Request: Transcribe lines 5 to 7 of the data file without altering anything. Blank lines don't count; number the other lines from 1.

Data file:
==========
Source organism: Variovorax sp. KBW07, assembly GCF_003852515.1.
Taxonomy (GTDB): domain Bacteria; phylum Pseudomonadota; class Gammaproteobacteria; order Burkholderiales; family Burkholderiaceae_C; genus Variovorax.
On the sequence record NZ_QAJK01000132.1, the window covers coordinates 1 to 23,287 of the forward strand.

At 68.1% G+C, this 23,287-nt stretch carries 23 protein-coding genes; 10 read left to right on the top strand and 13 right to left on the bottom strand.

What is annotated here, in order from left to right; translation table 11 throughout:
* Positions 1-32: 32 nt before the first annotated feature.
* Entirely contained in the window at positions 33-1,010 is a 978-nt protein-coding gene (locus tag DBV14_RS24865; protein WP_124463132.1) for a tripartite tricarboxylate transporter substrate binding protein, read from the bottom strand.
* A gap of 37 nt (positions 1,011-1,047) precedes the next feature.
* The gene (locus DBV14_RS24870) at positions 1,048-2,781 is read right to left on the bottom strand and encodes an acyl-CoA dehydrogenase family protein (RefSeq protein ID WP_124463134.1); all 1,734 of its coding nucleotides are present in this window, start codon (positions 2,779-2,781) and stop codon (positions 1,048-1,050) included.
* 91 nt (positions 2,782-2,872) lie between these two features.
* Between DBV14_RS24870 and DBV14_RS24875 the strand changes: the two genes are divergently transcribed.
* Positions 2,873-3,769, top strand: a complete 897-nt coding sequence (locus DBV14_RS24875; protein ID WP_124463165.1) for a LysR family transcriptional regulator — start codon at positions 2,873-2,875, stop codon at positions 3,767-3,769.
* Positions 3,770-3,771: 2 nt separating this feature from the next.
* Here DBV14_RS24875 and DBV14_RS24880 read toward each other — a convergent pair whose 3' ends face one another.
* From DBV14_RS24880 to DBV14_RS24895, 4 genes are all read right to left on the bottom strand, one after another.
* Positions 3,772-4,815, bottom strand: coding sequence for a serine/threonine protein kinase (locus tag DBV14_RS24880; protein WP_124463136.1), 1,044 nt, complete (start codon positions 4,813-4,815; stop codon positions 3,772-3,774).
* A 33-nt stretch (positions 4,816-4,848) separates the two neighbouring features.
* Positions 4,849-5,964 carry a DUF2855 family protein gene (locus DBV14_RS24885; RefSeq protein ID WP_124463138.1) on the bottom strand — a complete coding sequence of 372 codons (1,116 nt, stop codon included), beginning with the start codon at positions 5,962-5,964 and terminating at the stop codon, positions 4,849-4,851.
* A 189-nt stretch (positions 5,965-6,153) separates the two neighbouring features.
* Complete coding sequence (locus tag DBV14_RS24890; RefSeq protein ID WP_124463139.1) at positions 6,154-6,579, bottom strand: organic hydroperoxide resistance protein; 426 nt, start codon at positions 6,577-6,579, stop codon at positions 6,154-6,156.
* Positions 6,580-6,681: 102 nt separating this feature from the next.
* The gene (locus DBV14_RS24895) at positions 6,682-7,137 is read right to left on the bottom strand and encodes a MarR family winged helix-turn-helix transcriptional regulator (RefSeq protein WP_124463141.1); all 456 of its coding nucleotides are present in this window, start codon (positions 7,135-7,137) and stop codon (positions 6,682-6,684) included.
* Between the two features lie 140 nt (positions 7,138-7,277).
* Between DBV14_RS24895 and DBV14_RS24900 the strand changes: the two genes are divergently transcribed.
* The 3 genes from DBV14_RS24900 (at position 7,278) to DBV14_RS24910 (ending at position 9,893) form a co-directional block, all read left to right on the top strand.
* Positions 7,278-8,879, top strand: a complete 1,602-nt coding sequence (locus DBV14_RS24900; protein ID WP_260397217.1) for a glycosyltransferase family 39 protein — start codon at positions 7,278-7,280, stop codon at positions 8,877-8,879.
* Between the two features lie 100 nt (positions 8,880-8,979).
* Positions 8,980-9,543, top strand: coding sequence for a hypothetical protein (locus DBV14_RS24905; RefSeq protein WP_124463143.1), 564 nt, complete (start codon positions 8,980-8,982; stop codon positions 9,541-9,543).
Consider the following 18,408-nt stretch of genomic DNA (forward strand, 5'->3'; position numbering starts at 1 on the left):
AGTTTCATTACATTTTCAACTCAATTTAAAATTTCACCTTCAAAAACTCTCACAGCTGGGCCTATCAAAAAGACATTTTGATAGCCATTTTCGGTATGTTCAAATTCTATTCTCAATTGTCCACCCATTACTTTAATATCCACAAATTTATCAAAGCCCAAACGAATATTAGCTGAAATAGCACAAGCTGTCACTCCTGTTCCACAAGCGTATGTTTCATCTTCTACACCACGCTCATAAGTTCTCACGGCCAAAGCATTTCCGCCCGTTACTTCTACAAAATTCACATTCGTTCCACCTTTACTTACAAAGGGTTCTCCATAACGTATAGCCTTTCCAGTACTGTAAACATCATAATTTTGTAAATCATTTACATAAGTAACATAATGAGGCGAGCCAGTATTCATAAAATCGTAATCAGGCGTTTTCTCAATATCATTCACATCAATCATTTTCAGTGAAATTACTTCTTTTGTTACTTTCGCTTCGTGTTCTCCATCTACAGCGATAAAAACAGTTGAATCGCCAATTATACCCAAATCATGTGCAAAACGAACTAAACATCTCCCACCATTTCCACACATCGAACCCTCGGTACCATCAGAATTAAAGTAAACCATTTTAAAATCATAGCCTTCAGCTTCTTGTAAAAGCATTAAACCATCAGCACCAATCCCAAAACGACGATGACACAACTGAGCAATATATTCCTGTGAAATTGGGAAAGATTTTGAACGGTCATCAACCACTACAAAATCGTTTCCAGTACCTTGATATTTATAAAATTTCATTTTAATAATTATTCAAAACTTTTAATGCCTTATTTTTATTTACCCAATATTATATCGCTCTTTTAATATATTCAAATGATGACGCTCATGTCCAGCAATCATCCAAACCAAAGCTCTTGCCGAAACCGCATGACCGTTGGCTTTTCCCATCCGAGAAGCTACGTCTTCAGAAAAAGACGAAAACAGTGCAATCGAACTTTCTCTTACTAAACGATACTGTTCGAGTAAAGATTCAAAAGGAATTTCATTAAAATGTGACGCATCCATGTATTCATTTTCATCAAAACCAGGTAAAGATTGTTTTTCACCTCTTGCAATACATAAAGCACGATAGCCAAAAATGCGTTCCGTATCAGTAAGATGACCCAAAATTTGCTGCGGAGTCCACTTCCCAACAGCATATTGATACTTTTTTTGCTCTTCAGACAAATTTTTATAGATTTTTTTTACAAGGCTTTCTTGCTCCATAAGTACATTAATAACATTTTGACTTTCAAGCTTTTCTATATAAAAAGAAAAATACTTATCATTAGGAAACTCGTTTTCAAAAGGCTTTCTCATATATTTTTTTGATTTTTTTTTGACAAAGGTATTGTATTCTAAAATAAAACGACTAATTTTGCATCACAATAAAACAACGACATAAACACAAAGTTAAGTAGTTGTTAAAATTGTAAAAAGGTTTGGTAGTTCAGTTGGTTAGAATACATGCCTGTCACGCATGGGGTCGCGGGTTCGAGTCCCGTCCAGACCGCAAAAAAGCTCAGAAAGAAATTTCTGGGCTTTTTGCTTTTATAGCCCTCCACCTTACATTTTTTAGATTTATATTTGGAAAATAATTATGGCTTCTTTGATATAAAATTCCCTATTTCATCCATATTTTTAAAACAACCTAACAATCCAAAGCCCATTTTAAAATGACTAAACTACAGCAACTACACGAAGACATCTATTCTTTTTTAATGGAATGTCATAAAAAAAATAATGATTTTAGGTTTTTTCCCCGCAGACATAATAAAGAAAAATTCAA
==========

What is annotated here, in order from left to right; translation table 11 throughout:
* Positions 1-32: 32 nt before the first annotated feature.
* Entirely contained in the window at positions 33-1,010 is a 978-nt protein-coding gene (locus tag DBV14_RS24865; protein WP_124463132.1) for a tripartite tricarboxylate transporter substrate binding protein, read from the bottom strand.